Once more I am recapitulating my academic assertion with stronger sense of certainty and confidence that this bizarre commercial and diplomatic transaction between Spain and the United Sates became the powder keg for the outbreak of the secessionist or liberationist struggle in Mindanao and Sulu but seemingly has always been deliberately side-stepped, brushed aside, and or just unceremoniously ignored by those key players and top power wielders and decision makers in the "perpetual ferriswheel-like " peace process between the Government of the Philippines and the two major revolutionary fronts. No wonder, the Peace Process after more than four decades of continually going around in circles, is still in doldrums despite claims of major diplomatic breakthroughs, record-breaking peace building feats, and history-setting legislative acts which in reality only ended up either declared "failed experiment" or "unacceptable" sub- political entities. Even the latest legislative creation, the ARMM, is now irreversibly heading toward the same political graveyard. Mainwhile, the taxpayers are relentlessly being bled dry to sustain a shockingly opulent diplomatic charade.
What made the sale and cession of Mindanao and Sulu highly anomalous? It was because Mindanao and Sulu were not territorial possessions of Spain by virtue of conquest or other means of acquisition and ownership considered lawful at that particular period. As I stated previously, it was grossly a case of one colonial power selling and ceding to another colonial power two monarchial states which the seller country did not own. The lawyers are in the best position to provide the right term of the crime committed in this particular real estate commercial transaction which could easily qualify for the books.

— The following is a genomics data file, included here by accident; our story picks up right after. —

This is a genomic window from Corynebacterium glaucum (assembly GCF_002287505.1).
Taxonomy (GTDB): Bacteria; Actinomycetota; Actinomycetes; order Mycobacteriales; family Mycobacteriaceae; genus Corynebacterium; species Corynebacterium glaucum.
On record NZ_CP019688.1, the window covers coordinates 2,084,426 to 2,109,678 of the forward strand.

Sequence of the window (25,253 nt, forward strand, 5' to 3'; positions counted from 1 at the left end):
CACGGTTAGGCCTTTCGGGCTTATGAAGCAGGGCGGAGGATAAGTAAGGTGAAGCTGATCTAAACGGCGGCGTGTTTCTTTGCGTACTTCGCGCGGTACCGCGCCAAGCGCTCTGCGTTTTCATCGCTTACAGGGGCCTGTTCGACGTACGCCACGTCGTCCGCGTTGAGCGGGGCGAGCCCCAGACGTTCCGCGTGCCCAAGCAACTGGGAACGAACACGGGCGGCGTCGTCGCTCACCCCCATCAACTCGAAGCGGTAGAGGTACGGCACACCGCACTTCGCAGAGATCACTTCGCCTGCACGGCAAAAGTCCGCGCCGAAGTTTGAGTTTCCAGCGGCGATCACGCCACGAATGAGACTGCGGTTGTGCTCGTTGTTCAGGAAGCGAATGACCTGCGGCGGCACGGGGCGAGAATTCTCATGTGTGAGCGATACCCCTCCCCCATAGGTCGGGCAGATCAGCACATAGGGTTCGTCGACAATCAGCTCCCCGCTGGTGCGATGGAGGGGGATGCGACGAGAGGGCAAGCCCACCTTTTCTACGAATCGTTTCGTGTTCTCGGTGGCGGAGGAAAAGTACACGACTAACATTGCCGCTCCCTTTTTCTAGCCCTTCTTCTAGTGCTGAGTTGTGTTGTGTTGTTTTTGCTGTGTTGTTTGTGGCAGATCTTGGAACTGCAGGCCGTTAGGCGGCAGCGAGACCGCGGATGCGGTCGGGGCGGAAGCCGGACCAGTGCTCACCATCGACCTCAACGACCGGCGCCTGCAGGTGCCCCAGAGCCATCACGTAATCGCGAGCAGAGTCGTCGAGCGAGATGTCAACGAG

Making the sale and cession of Mindanao and Sulu by Spain to the United States stunningly unimaginable, was the fact that even the erstwhile President of the United States of America (USA), William Mckinley expressed doubts about the sovereignty of Spain,most particularly, over the Sultanate of Sulu, and yet he approved the spurious mercantile deal. To support the veracity of this confused state of mind of President Mckinley, may I quote a distinguished American official and author, Dr. Jacob G. Shurman who became the President of Cornell University and was appointed head of the five-person First Philippine Commission to assist in governing the Philippines, as follows: